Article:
What if I don’t get a response? Try again! Professors are very busy, and can receive hundreds of emails a day. Sometimes this results in slow reply times, or simply emails getting missed or lost. Wait at least a week, and then try to send again. If after three tries you still do not get a response, this likely means the professor is not taking on any graduate students in the near future.

Other general tips and advice for applying to graduate school: Take time to think about why you want to go to graduate school and conduct research (and communicate this clearly when reaching out to prospective mentors). Before contacting prospective mentors, take some time to learn about their research (either via webpages, their publications, or other resources). Get help from advisors, your university career centers, and others for updating your resume or CV, ensuring that you highlight any research or scientific experiences, important courses taken, skills, and awards received.

 

Email Template

If you are potentially interested in working with one or more professors towards a MS or PhD in Biological Sciences at the University of New Hampshire, you can use this template email to introduce yourself to these potential advisors.

Please note that you should contact each professor individually (it’s okay to contact more than one faculty member in our department!); individualize your responses to each professor, particularly paragraphs #2 and #3). Also know that this is simply a template; prospective students do not need to follow these instructions exactly when reaching out to prospective mentors. We just hope this helps you get started and give you confidence in contacting faculty!


Dear Dr. [insert professor’s full name here]:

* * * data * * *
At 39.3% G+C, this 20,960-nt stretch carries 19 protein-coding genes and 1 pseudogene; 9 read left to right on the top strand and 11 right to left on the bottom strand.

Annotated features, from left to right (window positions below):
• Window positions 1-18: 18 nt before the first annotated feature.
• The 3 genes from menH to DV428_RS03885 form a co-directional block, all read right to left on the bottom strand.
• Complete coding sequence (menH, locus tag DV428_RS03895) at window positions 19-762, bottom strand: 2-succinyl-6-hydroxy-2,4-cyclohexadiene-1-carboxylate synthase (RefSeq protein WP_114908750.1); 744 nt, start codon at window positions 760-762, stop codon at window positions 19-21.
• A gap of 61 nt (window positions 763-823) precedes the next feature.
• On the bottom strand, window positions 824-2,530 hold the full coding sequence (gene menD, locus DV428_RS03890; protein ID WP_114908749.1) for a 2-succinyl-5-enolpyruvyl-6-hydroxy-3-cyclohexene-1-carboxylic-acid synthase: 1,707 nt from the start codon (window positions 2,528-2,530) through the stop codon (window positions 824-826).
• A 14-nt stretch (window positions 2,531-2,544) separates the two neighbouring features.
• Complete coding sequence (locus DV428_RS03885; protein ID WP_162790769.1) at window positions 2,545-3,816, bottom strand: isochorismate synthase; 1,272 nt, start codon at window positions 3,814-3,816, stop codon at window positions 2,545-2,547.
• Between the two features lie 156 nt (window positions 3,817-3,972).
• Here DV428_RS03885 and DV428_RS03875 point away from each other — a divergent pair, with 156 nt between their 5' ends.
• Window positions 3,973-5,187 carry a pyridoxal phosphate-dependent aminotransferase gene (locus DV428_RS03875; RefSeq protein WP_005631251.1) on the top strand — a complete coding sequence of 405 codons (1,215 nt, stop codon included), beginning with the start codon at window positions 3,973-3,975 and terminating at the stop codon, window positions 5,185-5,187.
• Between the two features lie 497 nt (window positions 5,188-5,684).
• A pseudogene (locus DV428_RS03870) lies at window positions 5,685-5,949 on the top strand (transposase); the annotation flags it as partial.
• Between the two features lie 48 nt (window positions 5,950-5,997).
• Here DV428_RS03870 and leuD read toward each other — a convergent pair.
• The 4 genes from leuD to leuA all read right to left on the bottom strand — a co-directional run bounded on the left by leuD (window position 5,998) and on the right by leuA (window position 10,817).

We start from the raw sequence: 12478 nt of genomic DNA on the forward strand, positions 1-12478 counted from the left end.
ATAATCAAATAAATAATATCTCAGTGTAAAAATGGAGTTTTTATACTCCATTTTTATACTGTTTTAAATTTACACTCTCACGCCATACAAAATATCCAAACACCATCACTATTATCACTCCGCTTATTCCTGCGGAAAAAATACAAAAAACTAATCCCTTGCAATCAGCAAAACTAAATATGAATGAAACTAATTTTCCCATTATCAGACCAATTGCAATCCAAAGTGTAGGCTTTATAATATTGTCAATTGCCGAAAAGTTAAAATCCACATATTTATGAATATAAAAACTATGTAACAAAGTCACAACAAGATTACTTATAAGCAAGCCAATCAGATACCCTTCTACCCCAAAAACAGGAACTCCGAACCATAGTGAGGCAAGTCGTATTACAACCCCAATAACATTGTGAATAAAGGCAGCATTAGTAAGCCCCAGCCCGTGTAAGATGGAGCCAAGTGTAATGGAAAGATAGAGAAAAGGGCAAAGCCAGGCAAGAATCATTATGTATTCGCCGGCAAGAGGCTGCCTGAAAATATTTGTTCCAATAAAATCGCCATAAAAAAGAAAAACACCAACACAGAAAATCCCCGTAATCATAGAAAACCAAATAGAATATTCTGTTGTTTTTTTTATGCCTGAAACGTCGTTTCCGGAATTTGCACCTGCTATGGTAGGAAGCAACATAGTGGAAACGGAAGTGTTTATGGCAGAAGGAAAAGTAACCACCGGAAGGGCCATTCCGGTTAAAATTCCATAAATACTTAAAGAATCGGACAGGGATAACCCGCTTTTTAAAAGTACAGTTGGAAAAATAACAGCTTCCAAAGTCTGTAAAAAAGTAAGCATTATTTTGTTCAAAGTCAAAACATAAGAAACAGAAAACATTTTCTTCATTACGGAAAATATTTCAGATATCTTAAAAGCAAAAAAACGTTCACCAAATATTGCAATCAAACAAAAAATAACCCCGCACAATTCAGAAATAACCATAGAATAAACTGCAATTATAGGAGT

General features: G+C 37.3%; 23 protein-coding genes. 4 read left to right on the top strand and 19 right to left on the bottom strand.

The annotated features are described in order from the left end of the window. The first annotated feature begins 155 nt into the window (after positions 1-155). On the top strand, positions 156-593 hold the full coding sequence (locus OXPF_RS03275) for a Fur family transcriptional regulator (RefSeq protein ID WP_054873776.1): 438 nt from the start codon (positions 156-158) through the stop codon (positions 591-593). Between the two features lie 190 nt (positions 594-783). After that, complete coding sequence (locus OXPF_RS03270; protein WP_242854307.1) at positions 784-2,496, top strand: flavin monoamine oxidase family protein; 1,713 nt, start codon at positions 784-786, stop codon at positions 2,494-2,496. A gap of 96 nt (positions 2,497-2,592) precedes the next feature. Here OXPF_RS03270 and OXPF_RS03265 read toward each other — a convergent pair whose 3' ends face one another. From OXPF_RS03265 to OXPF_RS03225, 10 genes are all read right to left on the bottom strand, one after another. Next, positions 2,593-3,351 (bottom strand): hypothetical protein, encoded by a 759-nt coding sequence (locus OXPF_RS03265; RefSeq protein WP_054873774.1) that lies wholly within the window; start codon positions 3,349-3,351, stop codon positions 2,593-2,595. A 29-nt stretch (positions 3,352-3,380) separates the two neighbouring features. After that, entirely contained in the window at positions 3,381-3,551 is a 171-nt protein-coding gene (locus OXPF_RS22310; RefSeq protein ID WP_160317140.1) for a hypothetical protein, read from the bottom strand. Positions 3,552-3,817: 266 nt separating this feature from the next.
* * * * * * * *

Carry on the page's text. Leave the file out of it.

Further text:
Paragraph 1: Introduce yourself! State your name, educational status and history (including GPA and major and/or degree. If you have graduated, include when you graduated and your current position.), and what semester and year you are aiming to start your graduate studies.

Paragraph 2: Discuss your relevant qualifications and experience that make you an ideal candidate for our graduate program. This may include specific skills you have, research experiences, internships, publications or presentations, and relevant coursework.

Paragraph 3: Describe your specific interests within the field of Biological Sciences? How do these interests align with this professor’s work? What about this professor’s work excites you? Be specific when possible, demonstrating your own efforts to understand this professor’s research.

Thank you for your time in reading this email and your consideration. I have attached my [resume/CV; make sure to attach!] and unofficial transcripts [attach]. I would enjoy an opportunity to chat with you further about potential opportunities as a graduate student in your research group.

Sincerely,

[Insert your full name here]

take the next step

Undergraduate Student

LEARN HOW TO APPLY

A view of T-Hall on the UNH campus.

SCHEDULE A VISIT

A female student at UNH gets help on her resume

REQUEST INFORMATION